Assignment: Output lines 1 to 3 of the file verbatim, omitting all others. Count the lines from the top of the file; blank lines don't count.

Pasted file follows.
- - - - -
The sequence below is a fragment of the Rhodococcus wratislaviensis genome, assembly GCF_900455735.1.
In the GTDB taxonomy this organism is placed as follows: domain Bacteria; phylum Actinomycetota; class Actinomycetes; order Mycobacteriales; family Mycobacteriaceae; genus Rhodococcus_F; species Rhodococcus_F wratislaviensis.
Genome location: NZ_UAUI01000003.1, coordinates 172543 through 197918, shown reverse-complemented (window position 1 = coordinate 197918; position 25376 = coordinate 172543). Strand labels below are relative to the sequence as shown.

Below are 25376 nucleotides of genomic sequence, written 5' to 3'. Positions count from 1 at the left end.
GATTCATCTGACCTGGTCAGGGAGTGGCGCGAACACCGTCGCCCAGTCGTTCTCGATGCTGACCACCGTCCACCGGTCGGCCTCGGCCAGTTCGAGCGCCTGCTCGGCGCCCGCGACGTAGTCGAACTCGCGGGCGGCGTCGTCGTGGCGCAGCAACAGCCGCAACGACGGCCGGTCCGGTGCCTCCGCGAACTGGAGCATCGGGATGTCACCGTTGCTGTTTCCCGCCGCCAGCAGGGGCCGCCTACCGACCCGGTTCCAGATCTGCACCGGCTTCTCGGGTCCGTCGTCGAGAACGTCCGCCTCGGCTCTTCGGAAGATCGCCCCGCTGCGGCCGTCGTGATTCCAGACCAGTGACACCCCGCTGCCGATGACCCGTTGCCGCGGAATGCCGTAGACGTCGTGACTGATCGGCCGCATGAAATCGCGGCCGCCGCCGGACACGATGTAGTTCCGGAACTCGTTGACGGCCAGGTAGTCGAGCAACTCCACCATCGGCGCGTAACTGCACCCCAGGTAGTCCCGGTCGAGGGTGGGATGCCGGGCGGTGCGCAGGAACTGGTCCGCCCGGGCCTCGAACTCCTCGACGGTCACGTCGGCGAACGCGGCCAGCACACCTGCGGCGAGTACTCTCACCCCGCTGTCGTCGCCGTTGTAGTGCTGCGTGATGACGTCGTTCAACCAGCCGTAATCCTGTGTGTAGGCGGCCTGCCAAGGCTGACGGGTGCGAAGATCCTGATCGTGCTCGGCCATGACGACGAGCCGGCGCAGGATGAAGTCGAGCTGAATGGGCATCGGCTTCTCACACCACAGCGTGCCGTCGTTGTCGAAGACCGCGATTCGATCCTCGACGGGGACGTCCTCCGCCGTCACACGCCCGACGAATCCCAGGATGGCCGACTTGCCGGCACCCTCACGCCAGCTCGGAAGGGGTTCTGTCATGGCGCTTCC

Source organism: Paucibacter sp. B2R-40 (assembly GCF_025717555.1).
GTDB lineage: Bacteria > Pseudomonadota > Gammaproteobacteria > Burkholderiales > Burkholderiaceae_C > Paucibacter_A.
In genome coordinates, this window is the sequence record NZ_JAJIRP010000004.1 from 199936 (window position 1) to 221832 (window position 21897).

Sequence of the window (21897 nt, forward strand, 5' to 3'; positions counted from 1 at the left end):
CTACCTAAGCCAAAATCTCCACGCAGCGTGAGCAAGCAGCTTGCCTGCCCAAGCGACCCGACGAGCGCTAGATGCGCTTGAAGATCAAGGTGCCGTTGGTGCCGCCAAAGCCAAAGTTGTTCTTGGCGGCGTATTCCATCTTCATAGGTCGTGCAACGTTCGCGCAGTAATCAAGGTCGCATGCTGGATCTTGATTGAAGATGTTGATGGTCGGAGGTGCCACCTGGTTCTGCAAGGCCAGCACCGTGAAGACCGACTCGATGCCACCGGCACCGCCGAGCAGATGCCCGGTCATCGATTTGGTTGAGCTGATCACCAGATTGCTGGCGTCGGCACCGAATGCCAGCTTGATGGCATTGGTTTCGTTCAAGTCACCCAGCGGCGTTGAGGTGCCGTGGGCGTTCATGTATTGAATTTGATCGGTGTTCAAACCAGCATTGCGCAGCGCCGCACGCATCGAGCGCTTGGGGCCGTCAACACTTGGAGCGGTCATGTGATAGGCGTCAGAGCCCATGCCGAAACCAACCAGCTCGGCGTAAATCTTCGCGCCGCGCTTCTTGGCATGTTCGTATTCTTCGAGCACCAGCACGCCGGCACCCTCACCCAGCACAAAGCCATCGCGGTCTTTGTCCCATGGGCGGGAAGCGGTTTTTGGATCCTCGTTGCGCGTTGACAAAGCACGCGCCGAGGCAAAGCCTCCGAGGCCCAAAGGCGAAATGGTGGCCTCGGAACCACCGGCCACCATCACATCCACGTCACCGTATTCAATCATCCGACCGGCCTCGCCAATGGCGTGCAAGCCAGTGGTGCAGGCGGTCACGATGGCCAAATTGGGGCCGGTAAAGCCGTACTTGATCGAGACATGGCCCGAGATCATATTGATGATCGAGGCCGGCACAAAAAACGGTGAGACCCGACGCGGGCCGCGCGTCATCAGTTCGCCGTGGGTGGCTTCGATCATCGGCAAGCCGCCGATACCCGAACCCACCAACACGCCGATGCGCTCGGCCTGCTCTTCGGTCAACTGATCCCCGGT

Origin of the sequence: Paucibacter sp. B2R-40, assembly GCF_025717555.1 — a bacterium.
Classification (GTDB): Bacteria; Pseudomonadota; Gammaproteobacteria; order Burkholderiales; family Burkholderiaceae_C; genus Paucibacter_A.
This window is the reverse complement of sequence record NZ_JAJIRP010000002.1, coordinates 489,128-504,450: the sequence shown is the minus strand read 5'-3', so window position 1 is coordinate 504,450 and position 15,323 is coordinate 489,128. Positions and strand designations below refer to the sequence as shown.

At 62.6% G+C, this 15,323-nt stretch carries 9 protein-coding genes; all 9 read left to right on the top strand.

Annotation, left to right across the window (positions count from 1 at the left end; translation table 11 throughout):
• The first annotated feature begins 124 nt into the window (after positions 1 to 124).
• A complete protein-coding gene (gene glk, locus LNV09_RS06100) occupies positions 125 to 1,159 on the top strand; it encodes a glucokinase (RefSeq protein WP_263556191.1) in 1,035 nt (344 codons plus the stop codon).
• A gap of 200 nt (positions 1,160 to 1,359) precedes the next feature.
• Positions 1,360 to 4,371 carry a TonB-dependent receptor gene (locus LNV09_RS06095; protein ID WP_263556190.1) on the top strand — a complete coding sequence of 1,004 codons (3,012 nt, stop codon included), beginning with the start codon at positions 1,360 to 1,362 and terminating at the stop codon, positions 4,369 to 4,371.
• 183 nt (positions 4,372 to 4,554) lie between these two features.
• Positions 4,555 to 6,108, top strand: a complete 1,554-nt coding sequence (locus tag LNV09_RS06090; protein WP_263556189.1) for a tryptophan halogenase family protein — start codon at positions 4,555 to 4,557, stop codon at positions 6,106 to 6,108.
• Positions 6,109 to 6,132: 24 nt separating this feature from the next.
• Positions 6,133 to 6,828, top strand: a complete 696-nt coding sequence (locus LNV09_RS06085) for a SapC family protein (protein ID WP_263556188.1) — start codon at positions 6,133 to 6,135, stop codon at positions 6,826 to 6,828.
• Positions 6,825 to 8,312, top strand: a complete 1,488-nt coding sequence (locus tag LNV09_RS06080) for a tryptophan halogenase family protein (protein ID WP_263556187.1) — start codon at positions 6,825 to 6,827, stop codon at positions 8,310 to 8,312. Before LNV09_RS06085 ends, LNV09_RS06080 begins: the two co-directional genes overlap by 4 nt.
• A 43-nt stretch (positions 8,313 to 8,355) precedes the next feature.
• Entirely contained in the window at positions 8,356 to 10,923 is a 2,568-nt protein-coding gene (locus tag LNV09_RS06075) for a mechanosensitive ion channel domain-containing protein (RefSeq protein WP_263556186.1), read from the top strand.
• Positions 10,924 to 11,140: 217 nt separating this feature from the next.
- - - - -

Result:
The sequence below is a fragment of the Rhodococcus wratislaviensis genome, assembly GCF_900455735.1.
In the GTDB taxonomy this organism is placed as follows: domain Bacteria; phylum Actinomycetota; class Actinomycetes; order Mycobacteriales; family Mycobacteriaceae; genus Rhodococcus_F; species Rhodococcus_F wratislaviensis.
Genome location: NZ_UAUI01000003.1, coordinates 172543 through 197918, shown reverse-complemented (window position 1 = coordinate 197918; position 25376 = coordinate 172543). Strand labels below are relative to the sequence as shown.